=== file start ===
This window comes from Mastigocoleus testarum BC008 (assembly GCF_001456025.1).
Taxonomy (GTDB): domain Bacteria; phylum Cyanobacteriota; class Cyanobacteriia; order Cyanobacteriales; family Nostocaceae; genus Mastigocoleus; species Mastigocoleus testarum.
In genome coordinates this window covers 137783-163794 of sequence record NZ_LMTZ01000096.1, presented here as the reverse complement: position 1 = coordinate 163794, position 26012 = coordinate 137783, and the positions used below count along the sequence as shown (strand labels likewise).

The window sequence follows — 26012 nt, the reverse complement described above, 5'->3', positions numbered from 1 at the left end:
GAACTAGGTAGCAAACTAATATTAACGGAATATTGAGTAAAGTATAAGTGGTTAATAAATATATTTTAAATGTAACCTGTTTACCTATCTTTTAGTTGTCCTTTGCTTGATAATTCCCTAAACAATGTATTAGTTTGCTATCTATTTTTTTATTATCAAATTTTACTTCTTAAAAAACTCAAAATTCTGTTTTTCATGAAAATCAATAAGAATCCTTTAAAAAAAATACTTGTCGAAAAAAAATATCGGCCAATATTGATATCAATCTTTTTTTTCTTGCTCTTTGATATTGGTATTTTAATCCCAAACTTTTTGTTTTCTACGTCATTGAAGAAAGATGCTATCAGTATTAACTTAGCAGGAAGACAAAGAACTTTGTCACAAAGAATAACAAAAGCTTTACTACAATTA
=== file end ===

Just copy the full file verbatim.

This window comes from Mastigocoleus testarum BC008 (assembly GCF_001456025.1).
Taxonomy (GTDB): domain Bacteria; phylum Cyanobacteriota; class Cyanobacteriia; order Cyanobacteriales; family Nostocaceae; genus Mastigocoleus; species Mastigocoleus testarum.
In genome coordinates this window covers 137783-163794 of sequence record NZ_LMTZ01000096.1, presented here as the reverse complement: position 1 = coordinate 163794, position 26012 = coordinate 137783, and the positions used below count along the sequence as shown (strand labels likewise).

The window sequence follows — 26012 nt, the reverse complement described above, 5'->3', positions numbered from 1 at the left end:
GAACTAGGTAGCAAACTAATATTAACGGAATATTGAGTAAAGTATAAGTGGTTAATAAATATATTTTAAATGTAACCTGTTTACCTATCTTTTAGTTGTCCTTTGCTTGATAATTCCCTAAACAATGTATTAGTTTGCTATCTATTTTTTTATTATCAAATTTTACTTCTTAAAAAACTCAAAATTCTGTTTTTCATGAAAATCAATAAGAATCCTTTAAAAAAAATACTTGTCGAAAAAAAATATCGGCCAATATTGATATCAATCTTTTTTTTCTTGCTCTTTGATATTGGTATTTTAATCCCAAACTTTTTGTTTTCTACGTCATTGAAGAAAGATGCTATCAGTATTAACTTAGCAGGAAGACAAAGAACTTTGTCACAAAGAATAACAAAAGCTTTACTACAATTA